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Cheikha Remitti (8 mai 1923 - ) est une chanteuse de raï, qui enflamme l’Algérie depuis 1954. --http://fr.wikipedia.org/wiki/Cheikha_Remitti [Nov 2005]
IntroEasily the best-known and most colorful rai singer in the world, Cheikha Remitti was born Saadia in the small town of Relizane in Oran. She was orphaned at an early age and as a young woman, made her daily bread by working as a dancer with a group of cheiks who performed rural music in the streets of Oran. She subsequently began to sing, performing husky and sensuous songs about the hard living and hard loving of the Algerian poor. Such songs were not new; indeed, they were a traditional feature of Algerian women's private wedding celebrations, but Remitti was one of the first to make the songs public and commercially viable, eschewing all the protocols of decency in singing of physical passion and lust. At first by word of mouth, Remitti's fame began to spread; she gained her name after buying her fans round after round of drinks to the call of "remettez" (fill them up) in a bar she happened upon during a rain storm. Remitti recorded her first records in 1936 and had to suffer criticism from the more orthodox of Muslims as well as the colonial French rulers and later from the Marxist government of post-Independence Algeria, although she had sung in support of the latter during their long struggle for national self-determination. Nevertheless, Remitti remained popular during her long years of active performing and recording. She enjoyed a revival of interest in the 1990s.
Cheikha Remitti is the 77-year-old godmama of all the rai chebs and chabas, and Nouar has been banned in Algeria. Predictably banned, since Remitti has a 60-year track record there as an outlaw for singing songs openly encouraging women to have and enjoy sex, with lyrics so plain-talk frank they’d still send the self-appointed guardians of the U.S. moral order running for cover. It’s hard to conceive of how they must hit home in an Islamic society, though Remitti did have to move to France when Algerian fundamentalists declared open season on rai musicians in the late ’80s. There’s nothing obviously risqué in the brief translations of the songs on Nouar. “Others fall in love with the handsome guy, I do with the experienced one” ain’t that provocative, but it does give some idea of Remitti’s ongoing commitment to having at it with the immediate object of her desire.
Most of Remitti’s half-dozen albums since her re-emergence 15 years ago haven’t strayed from framing her voice with throbbing Magrebhi hand percussion and the breathy wooden tones of the ney flute. The one anomaly is 1994’s Sidi Mansour, a “record Remitti’s voice and basic percussion tracks in Paris and ship ’em to Geza X in L.A. to flesh out in a mélange of Frippertronics, Flea funk-bass pops and East Bay Ray punk/metal chords” job. It worked because Remitti’s coarse, character-laden vocals were never dominated by the sonic maelstrom. Nouar expands and adorns her customary spare arrangements in more low-key ways. Tasteful keyboards supply melodies and muted solos; the bass underpinnings are simple but firm; occasional accordion and acoustic guitar add different colors to the mix. Melismatic wails spice “Saida,” and three songs feature the tart, melancholy trumpet of Bellemou Messaoud, a key figure who midwifed the transition of rai generations from Remitti to Khaled.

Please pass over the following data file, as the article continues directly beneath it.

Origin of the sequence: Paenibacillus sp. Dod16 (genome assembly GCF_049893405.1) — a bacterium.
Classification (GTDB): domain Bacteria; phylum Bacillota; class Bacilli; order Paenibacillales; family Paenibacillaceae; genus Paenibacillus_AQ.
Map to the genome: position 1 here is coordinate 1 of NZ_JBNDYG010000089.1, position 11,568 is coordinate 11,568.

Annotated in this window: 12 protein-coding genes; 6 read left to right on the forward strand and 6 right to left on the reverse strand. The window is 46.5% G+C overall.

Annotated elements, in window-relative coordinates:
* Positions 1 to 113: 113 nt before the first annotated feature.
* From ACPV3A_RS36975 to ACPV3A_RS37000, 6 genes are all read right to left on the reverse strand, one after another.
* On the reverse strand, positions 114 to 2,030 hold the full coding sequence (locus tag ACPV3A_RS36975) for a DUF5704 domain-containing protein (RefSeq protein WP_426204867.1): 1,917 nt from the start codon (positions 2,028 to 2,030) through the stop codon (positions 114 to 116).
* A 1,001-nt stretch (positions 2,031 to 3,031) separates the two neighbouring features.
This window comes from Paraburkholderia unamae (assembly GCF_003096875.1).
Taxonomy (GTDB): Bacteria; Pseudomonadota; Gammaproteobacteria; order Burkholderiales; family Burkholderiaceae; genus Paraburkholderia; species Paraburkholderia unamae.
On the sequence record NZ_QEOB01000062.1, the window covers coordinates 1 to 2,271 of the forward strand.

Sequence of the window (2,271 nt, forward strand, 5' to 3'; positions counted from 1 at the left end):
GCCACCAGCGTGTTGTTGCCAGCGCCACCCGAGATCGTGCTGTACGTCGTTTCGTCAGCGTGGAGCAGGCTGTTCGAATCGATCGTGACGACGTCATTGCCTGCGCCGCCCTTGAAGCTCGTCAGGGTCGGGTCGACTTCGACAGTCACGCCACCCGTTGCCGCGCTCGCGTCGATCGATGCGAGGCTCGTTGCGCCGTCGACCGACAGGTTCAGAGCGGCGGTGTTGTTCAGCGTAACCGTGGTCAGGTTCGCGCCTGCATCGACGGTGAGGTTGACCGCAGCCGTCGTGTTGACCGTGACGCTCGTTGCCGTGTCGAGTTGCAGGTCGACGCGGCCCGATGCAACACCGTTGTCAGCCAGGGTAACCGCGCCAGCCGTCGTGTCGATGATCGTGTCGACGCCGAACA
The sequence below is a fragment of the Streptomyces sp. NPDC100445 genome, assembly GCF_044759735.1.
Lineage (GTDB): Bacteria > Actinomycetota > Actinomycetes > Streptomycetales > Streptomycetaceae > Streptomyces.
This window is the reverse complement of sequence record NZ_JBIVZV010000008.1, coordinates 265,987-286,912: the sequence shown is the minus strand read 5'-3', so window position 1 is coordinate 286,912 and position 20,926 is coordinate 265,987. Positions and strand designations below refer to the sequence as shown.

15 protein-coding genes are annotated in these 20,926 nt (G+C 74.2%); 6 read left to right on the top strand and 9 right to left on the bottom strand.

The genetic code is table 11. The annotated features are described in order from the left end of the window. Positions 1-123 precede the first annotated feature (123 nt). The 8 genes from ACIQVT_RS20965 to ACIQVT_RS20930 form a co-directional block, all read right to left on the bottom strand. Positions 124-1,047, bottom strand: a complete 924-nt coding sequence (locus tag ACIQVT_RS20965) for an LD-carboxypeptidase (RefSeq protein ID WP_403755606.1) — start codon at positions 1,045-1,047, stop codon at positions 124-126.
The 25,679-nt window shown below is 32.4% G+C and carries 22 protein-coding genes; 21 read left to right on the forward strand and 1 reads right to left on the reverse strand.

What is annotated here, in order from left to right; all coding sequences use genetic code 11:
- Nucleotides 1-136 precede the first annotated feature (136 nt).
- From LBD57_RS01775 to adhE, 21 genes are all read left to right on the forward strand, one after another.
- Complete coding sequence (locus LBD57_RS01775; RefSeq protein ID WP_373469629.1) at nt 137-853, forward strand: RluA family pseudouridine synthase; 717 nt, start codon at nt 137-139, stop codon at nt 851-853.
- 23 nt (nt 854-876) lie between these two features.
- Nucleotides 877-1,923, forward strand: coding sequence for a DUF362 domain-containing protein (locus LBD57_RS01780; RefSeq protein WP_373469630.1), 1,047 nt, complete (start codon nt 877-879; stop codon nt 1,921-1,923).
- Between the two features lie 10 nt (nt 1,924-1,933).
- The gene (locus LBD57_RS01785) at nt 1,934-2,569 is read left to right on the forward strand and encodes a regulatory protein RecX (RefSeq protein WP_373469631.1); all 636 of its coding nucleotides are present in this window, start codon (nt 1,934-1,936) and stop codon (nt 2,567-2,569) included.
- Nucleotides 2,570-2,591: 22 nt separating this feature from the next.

Nouar doesn’t have the international pop savvy of Khaled, the rock moves of Rachid Taha, modern dance-floor grooves à la the current crop of chebs/chabas or explosive big-bang climaxes. What Nouar has is the indomitable vocal presence of Remitti — the voice of a female elder who projects total command, authority and strength, conveying a message of “No apologies needed for who I am or what I want” that crosses any language barrier. Now, can you imagine your 77-year-old grandmama being banned for being an enemy of the moral rectitude of the people? Don’t you like the idea? (Nouar is distributed in the U.S. by Stern’s Music, 71 Warren St., New York, NY 10007-3501; 212-964-5455; email@example.com) (Don Snowden)
2002, Sep 05; 22:39:
Nouar - Cheikha Rimitti [1 CD, Amazon US]
The original queen of Algerian rai music is also one of the great survivors in all of Afropop, still on stage and in the studio in her 70s.
By the 1930s, the Berber, Bedouin and Andalusian elements that would ultimately lead to rai music had coalesced in a style called wahrani. Wahrani was championed by cheikhas--female singers--in the bars of Algeria's "Little Paris," the coastal city of Oran. Cheikhas voiced the complaints of working class people in French colonial Algeria, upsetting officials. They also sang openly about sex, upsetting conservative mujahedin rebels.
Today, though over 75 years old, Rimitti continues to record.
Ghir al Baroud - Cheikha Rimitti [1 CD, Amazon US]
Originally released in 1989, this CD contains the wonderful 'C'est fini, j'en ai marre' track
C'est fini, j'en ai marre El dzair Ghir el baroud Hya b'ghate sahra Rani alla m'rida El alia n'batou ahna
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